KEIR RADNEDGE COMMENTARY —- Thanksgiving will cut short this week’s further process in the FIFAGate in New York. For that FIFA president Gianni Infantino may himself give thanks.
The unedifying evidence given by former TyC ceo Alejandro Burzaco last week suggested that the $200m bribes figure once set by FBI and IRS investigators is far below reality and the game’s bosses are taking a battering.
Burzaco estimated that he had been the middle man in handing out $160m to directors and officials feeding on football with not a care in the world about the game itself. That is before the process deals with the likes of Jeff Webb, Jose Hawilla and the rest.
The Argentinian, to be fair, has been engaged in a plea-bargain deal with the United States authorities and his evidence should be considered in that context with the trial ongoing.
It was also easy for Burzaco to throw dirt at Julio Grondona, long-time president of the Argentinian FA and senior vice-president and finance chair of world federation FIFA. Grondona, after all, died in July 2014.
Burzaco conceded, in tears, that he feared his life would be danger if he returned any time soon to Argentina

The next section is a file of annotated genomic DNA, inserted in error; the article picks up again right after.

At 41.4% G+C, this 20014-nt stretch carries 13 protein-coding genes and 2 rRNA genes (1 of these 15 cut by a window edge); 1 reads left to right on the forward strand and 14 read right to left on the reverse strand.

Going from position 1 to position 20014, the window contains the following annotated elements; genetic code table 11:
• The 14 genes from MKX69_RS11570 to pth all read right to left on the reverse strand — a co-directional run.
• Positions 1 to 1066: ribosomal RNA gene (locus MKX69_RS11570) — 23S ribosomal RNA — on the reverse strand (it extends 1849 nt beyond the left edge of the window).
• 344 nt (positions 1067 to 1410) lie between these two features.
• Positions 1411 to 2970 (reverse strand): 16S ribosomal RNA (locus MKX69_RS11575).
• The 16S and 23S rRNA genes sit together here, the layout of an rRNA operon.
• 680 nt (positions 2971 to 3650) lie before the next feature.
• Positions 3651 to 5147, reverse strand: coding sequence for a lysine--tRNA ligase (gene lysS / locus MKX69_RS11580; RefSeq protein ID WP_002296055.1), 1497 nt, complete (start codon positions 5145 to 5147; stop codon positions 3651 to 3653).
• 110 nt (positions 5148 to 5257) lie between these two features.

Defence lawyers for ex-Brazilian CBF supremo Jose Maria Marin and Paraguayan former CONMEBOL head Juan Angel Napout sought to undermine Burzaco’s evidence as self-serving. But that was all too late to prevent the suicide of Jorge Delhon, one of the administrators of the Futbol Para Todos project in Argentina.
The overall picture was that the FIFA administrations of Joao Havelange and then Sepp Blatter had allowed a culture of greed to infect the highest governing echelons of the world governing body.
Grondona once said: “It’s time they paid football what football is worth.” Then he and his cohorts got in the way. This trial is payback time . . . up to a long-delayed point.
There is more to come.